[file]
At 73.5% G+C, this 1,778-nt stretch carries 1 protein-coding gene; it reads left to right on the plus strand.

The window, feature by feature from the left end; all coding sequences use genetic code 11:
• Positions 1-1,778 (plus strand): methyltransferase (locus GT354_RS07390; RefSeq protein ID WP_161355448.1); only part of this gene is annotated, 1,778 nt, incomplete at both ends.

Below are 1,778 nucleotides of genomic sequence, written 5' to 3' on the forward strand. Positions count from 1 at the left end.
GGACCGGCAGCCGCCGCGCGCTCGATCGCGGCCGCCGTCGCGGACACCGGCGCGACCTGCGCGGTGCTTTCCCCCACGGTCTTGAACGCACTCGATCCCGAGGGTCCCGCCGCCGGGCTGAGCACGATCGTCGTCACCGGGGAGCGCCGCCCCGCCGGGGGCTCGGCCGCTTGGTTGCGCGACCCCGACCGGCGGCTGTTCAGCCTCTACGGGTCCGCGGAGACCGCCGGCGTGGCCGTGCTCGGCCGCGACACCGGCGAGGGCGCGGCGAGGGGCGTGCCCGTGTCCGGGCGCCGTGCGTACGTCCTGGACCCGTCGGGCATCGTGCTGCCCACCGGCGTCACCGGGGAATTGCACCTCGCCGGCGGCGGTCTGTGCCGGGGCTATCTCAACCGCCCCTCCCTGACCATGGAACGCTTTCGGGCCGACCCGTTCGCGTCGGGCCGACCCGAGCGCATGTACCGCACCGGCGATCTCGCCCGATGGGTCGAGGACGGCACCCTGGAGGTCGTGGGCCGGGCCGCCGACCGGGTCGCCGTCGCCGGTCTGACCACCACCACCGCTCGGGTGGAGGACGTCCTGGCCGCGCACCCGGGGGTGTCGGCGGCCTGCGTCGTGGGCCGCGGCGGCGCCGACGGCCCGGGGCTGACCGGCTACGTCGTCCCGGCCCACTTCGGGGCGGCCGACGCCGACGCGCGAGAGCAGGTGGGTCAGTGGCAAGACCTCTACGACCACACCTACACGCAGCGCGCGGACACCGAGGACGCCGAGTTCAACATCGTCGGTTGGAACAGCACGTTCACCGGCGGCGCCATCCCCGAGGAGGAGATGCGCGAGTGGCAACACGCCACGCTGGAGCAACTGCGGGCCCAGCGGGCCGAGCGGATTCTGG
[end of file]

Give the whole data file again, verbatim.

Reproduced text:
At 73.5% G+C, this 1,778-nt stretch carries 1 protein-coding gene; it reads left to right on the plus strand.

The window, feature by feature from the left end; all coding sequences use genetic code 11:
• Positions 1-1,778 (plus strand): methyltransferase (locus GT354_RS07390; RefSeq protein ID WP_161355448.1); only part of this gene is annotated, 1,778 nt, incomplete at both ends.

Below are 1,778 nucleotides of genomic sequence, written 5' to 3' on the forward strand. Positions count from 1 at the left end.
GGACCGGCAGCCGCCGCGCGCTCGATCGCGGCCGCCGTCGCGGACACCGGCGCGACCTGCGCGGTGCTTTCCCCCACGGTCTTGAACGCACTCGATCCCGAGGGTCCCGCCGCCGGGCTGAGCACGATCGTCGTCACCGGGGAGCGCCGCCCCGCCGGGGGCTCGGCCGCTTGGTTGCGCGACCCCGACCGGCGGCTGTTCAGCCTCTACGGGTCCGCGGAGACCGCCGGCGTGGCCGTGCTCGGCCGCGACACCGGCGAGGGCGCGGCGAGGGGCGTGCCCGTGTCCGGGCGCCGTGCGTACGTCCTGGACCCGTCGGGCATCGTGCTGCCCACCGGCGTCACCGGGGAATTGCACCTCGCCGGCGGCGGTCTGTGCCGGGGCTATCTCAACCGCCCCTCCCTGACCATGGAACGCTTTCGGGCCGACCCGTTCGCGTCGGGCCGACCCGAGCGCATGTACCGCACCGGCGATCTCGCCCGATGGGTCGAGGACGGCACCCTGGAGGTCGTGGGCCGGGCCGCCGACCGGGTCGCCGTCGCCGGTCTGACCACCACCACCGCTCGGGTGGAGGACGTCCTGGCCGCGCACCCGGGGGTGTCGGCGGCCTGCGTCGTGGGCCGCGGCGGCGCCGACGGCCCGGGGCTGACCGGCTACGTCGTCCCGGCCCACTTCGGGGCGGCCGACGCCGACGCGCGAGAGCAGGTGGGTCAGTGGCAAGACCTCTACGACCACACCTACACGCAGCGCGCGGACACCGAGGACGCCGAGTTCAACATCGTCGGTTGGAACAGCACGTTCACCGGCGGCGCCATCCCCGAGGAGGAGATGCGCGAGTGGCAACACGCCACGCTGGAGCAACTGCGGGCCCAGCGGGCCGAGCGGATTCTGG